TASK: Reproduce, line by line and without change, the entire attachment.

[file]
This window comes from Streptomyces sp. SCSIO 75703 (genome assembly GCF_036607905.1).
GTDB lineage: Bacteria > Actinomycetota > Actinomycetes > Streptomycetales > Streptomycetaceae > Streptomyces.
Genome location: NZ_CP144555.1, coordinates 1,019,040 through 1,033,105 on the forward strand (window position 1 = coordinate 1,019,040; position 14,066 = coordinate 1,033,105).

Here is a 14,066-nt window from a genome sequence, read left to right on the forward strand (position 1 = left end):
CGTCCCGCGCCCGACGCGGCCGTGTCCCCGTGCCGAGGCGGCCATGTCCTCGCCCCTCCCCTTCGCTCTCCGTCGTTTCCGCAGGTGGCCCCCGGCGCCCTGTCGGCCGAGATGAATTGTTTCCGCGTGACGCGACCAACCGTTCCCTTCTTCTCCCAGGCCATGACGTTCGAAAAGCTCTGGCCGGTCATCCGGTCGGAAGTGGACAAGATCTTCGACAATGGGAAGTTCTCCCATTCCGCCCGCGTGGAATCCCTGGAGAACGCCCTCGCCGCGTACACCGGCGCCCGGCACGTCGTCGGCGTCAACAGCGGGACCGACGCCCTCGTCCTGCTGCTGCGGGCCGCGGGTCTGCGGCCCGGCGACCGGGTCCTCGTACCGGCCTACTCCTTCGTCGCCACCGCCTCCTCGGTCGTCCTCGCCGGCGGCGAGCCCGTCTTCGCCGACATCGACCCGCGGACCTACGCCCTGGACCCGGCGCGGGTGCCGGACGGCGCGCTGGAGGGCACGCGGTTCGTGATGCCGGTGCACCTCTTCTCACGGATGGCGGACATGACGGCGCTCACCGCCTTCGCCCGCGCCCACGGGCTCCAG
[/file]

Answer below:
This window comes from Streptomyces sp. SCSIO 75703 (genome assembly GCF_036607905.1).
GTDB lineage: Bacteria > Actinomycetota > Actinomycetes > Streptomycetales > Streptomycetaceae > Streptomyces.
Genome location: NZ_CP144555.1, coordinates 1,019,040 through 1,033,105 on the forward strand (window position 1 = coordinate 1,019,040; position 14,066 = coordinate 1,033,105).

Here is a 14,066-nt window from a genome sequence, read left to right on the forward strand (position 1 = left end):
CGTCCCGCGCCCGACGCGGCCGTGTCCCCGTGCCGAGGCGGCCATGTCCTCGCCCCTCCCCTTCGCTCTCCGTCGTTTCCGCAGGTGGCCCCCGGCGCCCTGTCGGCCGAGATGAATTGTTTCCGCGTGACGCGACCAACCGTTCCCTTCTTCTCCCAGGCCATGACGTTCGAAAAGCTCTGGCCGGTCATCCGGTCGGAAGTGGACAAGATCTTCGACAATGGGAAGTTCTCCCATTCCGCCCGCGTGGAATCCCTGGAGAACGCCCTCGCCGCGTACACCGGCGCCCGGCACGTCGTCGGCGTCAACAGCGGGACCGACGCCCTCGTCCTGCTGCTGCGGGCCGCGGGTCTGCGGCCCGGCGACCGGGTCCTCGTACCGGCCTACTCCTTCGTCGCCACCGCCTCCTCGGTCGTCCTCGCCGGCGGCGAGCCCGTCTTCGCCGACATCGACCCGCGGACCTACGCCCTGGACCCGGCGCGGGTGCCGGACGGCGCGCTGGAGGGCACGCGGTTCGTGATGCCGGTGCACCTCTTCTCACGGATGGCGGACATGACGGCGCTCACCGCCTTCGCCCGCGCCCACGGGCTCCAG